BRITAIN - In some nations, you might stumble into vicious potholes; in East Lothian, a county in Scotland with 22 golf courses, you are more likely to disappear into a bunker.
For as you drive past the Firth of Forth (an estuary), through the musically named towns of Longriddy, Aberlady and Gullane, all you find is a cratered, rolling landscape on which golf flags dance in the wind. It seems they are all semaphoring the same alluring message: Come and play.
The world's best golfers have listened and 156 have shown up on a course that is home to the Honourable Company of Edinburgh Golfers in search of a Claret Jug.
Here, amid the ancient undulating grounds of a Muirfield course where golf was first played in 1891, modern men search to make their own history. Only one will, but as of now everyone believes it will be them.
Everyone takes this Major seriously, including the event itself. Its name is simply The Open, in the same wonderfully conceited way that Wimbledon calls itself The Championship.
Tradition seems imprinted on every blade of wispy grass and on Wedneday I was confronted by a smiling Scot in a Bobby Jones cap with a collection of hickory-shafted clubs from 1905. Which seems about how long it has been since Tiger Woods has won a Major.
Woods, 37, is the favourite but it is mainly due to the lack of an alternative. He is No. 1 but has now played 16 Majors without a victory. In a way he is living on his past.
Woods owns imagination, experience, and length will be a non-issue for him on a course where he has smacked a three-iron over 300 yards on fairways where the ball rolls as if it has hit ice. It is nerve he must re-find.
Certainly, younger men are no longer petrified of his Woodness.
On Wednesday, Adam Scott, 33, whose heart was broken at last year's Open but healed at this year's Masters, said he sent Justin Rose, 32, a text after the latter won the US Open: "I feel like it's our time, I think is what I wrote to him." It is a generation which is now even audibly asserting itself.
Scott, who led by four shots with four holes left at last year's Open, found the neatest education from that defeat. "You just have to be tough coming down the stretch, and I wasn't tough enough that day."
The conclusion, Scott stated, is about wanting it badly. Of course it is rarely that simple for Rory McIlroy, no tournament won this year, is full of want yet is playing badly.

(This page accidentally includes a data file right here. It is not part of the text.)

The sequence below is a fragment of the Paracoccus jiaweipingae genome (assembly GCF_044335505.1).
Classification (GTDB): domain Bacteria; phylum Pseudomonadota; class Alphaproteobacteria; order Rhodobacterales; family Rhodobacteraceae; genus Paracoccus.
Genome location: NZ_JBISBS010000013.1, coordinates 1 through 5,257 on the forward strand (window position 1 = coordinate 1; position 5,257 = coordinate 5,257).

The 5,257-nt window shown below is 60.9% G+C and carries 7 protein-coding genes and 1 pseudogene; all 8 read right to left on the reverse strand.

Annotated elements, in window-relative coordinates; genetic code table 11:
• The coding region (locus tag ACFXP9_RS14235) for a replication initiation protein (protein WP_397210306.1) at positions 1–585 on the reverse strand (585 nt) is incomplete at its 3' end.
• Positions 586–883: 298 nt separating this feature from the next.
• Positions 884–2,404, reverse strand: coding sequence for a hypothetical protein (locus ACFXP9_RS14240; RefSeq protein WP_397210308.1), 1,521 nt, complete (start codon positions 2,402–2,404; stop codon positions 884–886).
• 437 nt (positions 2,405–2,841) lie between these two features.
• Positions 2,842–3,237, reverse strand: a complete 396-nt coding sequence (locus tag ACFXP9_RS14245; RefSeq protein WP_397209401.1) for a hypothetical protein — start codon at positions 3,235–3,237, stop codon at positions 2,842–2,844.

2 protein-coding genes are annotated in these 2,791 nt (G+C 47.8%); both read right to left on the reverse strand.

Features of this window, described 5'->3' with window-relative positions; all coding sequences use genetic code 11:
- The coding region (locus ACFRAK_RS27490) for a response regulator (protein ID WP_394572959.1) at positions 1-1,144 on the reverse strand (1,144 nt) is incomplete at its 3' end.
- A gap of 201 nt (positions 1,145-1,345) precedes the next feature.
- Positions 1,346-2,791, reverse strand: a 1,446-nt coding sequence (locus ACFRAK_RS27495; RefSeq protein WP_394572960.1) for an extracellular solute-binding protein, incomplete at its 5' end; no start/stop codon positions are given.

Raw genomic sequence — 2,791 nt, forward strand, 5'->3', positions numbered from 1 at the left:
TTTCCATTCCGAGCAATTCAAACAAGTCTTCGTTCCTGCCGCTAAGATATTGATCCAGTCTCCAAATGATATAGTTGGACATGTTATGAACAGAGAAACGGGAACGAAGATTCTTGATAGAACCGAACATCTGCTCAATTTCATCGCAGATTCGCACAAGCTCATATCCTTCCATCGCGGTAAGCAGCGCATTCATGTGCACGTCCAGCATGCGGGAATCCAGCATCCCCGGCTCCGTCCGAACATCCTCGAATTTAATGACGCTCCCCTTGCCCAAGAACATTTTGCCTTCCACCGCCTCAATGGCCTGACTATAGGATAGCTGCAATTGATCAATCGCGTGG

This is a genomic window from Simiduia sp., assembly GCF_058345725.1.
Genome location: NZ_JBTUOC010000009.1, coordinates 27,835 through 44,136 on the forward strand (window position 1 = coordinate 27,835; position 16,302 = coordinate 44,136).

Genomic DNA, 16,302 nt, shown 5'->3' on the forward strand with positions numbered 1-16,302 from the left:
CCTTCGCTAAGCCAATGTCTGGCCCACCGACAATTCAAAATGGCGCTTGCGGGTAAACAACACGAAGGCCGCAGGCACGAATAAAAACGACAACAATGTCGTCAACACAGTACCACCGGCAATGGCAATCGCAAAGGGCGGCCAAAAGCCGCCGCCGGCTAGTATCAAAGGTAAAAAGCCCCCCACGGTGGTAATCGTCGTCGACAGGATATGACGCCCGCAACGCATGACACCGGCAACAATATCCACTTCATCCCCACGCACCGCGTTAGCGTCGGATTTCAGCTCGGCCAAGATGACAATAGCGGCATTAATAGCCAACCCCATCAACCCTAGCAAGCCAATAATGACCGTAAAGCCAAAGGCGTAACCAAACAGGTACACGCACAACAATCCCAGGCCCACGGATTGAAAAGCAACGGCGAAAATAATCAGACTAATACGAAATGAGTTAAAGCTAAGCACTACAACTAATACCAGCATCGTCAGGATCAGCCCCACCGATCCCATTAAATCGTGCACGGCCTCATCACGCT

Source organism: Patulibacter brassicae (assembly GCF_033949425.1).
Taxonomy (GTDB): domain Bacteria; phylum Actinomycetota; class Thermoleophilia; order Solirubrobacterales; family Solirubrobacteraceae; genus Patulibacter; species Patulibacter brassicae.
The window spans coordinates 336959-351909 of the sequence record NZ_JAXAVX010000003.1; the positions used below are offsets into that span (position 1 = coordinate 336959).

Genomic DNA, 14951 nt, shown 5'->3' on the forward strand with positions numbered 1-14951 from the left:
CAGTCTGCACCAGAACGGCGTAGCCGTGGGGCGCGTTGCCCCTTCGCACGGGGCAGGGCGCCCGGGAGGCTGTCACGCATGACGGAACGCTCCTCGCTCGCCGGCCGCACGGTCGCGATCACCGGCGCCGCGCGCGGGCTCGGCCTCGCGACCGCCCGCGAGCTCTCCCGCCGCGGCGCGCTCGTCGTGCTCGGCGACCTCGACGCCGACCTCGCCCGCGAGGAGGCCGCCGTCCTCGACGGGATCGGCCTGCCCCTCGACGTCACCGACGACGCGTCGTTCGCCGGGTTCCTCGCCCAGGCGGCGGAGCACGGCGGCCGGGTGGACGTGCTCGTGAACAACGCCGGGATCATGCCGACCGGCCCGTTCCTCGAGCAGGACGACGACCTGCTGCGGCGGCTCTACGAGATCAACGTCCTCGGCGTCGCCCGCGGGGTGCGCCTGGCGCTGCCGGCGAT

In this capricious sport that delights in theories, where Phil Mickelson has a putting idea he does not want to share and a management professor shows me a gizmo at the practice green designed to help putters, there is one unarguable fact.
Winning this Open will take the feel of a master embroider. Technique must bend to idea.
For all the forensic planning players do on where to land the ball and what club to use - McIlroy says he will use the driver five to seven times - links golf lures the artist. This is not golf just via the air but along the ground, up humps, down slopes and across flat fairways.
All week players were using words that spectators love to hear: Imagine. Conjure. Visualise. Touch.
In such a touch-feely environment, it was inevitable that gender was the most discussed subject on Wednesday at a club that is only for men. Equality is at the heart of sport but here Scottish golf showed itself not just as beautiful but backward. Perhaps they think it is still 1913.
It is a club's right to have no women members, but it is not right for a tournament of such stature to be held at such a club. What is the use of sport if it still spreads exclusionary messages? When Peter Dawson, chief executive of the R&A showed up, the talk got heated.
When a reporter asked, "Morally, what's the difference between men only and whites only?", Dawson replied: "Oh, goodness me, I think that's a ridiculous question."
The issue is being confused, but Dawson - who faced 11 of 27 questions on this subject - looked like a defiant man in an old bathtub trying to row upstream on a raging river.
He will lose this debate eventually and 155 men will lose this tournament. But not yet.
On Thursday, under expected clear skies and 8-16kmh wind, they begin on a course where the holes are designed in two circles. It means rarely, and uniquely, do players face a similar wind for more than two successive holes.
It is a challenge to improvisation, yet the single, most common word used by players to describe the course set-up has been "fair". The wise golfing folk of East Lothian will know that, after four days, this might change. After all, many figurative potholes lie ahead. And many literal bunkers.